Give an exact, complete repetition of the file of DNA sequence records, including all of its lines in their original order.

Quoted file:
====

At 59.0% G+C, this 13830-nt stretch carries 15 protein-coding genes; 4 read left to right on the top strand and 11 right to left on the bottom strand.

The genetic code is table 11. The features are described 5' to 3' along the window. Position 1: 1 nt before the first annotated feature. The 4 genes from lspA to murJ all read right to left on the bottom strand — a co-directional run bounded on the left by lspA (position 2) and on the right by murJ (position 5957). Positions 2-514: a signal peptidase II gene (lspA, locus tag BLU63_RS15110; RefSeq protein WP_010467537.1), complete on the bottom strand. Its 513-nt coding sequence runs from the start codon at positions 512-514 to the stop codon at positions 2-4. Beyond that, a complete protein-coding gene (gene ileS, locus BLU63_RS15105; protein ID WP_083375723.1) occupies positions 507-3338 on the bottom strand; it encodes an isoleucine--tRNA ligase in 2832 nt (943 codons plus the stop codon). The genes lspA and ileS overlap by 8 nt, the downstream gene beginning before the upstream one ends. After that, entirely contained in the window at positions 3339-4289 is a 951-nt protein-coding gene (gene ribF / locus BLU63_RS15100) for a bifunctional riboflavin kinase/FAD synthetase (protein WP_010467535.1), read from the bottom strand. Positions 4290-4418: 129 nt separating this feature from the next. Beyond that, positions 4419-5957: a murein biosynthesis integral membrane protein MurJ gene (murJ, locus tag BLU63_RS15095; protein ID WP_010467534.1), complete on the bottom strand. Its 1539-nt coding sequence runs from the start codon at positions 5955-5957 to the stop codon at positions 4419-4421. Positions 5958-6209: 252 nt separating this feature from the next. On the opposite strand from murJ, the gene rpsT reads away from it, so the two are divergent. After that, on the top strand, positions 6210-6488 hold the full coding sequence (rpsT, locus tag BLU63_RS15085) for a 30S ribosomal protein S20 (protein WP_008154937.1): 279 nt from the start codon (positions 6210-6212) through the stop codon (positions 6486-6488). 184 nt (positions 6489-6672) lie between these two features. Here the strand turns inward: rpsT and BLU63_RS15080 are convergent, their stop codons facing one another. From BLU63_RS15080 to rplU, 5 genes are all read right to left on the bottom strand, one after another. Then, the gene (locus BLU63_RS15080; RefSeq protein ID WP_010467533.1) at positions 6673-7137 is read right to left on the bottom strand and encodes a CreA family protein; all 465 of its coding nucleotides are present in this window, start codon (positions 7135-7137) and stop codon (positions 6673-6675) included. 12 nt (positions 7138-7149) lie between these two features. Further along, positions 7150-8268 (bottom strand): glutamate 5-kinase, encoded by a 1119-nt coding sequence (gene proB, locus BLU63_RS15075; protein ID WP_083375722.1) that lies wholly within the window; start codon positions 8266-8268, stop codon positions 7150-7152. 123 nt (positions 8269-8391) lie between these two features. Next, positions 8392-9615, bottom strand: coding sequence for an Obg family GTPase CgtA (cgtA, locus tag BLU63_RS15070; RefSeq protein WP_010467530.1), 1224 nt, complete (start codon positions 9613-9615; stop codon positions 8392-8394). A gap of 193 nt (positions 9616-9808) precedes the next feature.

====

At 59.0% G+C, this 13830-nt stretch carries 15 protein-coding genes; 4 read left to right on the top strand and 11 right to left on the bottom strand.

The genetic code is table 11. The features are described 5' to 3' along the window. Position 1: 1 nt before the first annotated feature. The 4 genes from lspA to murJ all read right to left on the bottom strand — a co-directional run bounded on the left by lspA (position 2) and on the right by murJ (position 5957). Positions 2-514: a signal peptidase II gene (lspA, locus tag BLU63_RS15110; RefSeq protein WP_010467537.1), complete on the bottom strand. Its 513-nt coding sequence runs from the start codon at positions 512-514 to the stop codon at positions 2-4. Beyond that, a complete protein-coding gene (gene ileS, locus BLU63_RS15105; protein ID WP_083375723.1) occupies positions 507-3338 on the bottom strand; it encodes an isoleucine--tRNA ligase in 2832 nt (943 codons plus the stop codon). The genes lspA and ileS overlap by 8 nt, the downstream gene beginning before the upstream one ends. After that, entirely contained in the window at positions 3339-4289 is a 951-nt protein-coding gene (gene ribF / locus BLU63_RS15100) for a bifunctional riboflavin kinase/FAD synthetase (protein WP_010467535.1), read from the bottom strand. Positions 4290-4418: 129 nt separating this feature from the next. Beyond that, positions 4419-5957: a murein biosynthesis integral membrane protein MurJ gene (murJ, locus tag BLU63_RS15095; protein ID WP_010467534.1), complete on the bottom strand. Its 1539-nt coding sequence runs from the start codon at positions 5955-5957 to the stop codon at positions 4419-4421. Positions 5958-6209: 252 nt separating this feature from the next. On the opposite strand from murJ, the gene rpsT reads away from it, so the two are divergent. After that, on the top strand, positions 6210-6488 hold the full coding sequence (rpsT, locus tag BLU63_RS15085) for a 30S ribosomal protein S20 (protein WP_008154937.1): 279 nt from the start codon (positions 6210-6212) through the stop codon (positions 6486-6488). 184 nt (positions 6489-6672) lie between these two features. Here the strand turns inward: rpsT and BLU63_RS15080 are convergent, their stop codons facing one another. From BLU63_RS15080 to rplU, 5 genes are all read right to left on the bottom strand, one after another. Then, the gene (locus BLU63_RS15080; RefSeq protein ID WP_010467533.1) at positions 6673-7137 is read right to left on the bottom strand and encodes a CreA family protein; all 465 of its coding nucleotides are present in this window, start codon (positions 7135-7137) and stop codon (positions 6673-6675) included. 12 nt (positions 7138-7149) lie between these two features. Further along, positions 7150-8268 (bottom strand): glutamate 5-kinase, encoded by a 1119-nt coding sequence (gene proB, locus BLU63_RS15075; protein ID WP_083375722.1) that lies wholly within the window; start codon positions 8266-8268, stop codon positions 7150-7152. 123 nt (positions 8269-8391) lie between these two features. Next, positions 8392-9615, bottom strand: coding sequence for an Obg family GTPase CgtA (cgtA, locus tag BLU63_RS15070; RefSeq protein WP_010467530.1), 1224 nt, complete (start codon positions 9613-9615; stop codon positions 8392-8394). A gap of 193 nt (positions 9616-9808) precedes the next feature.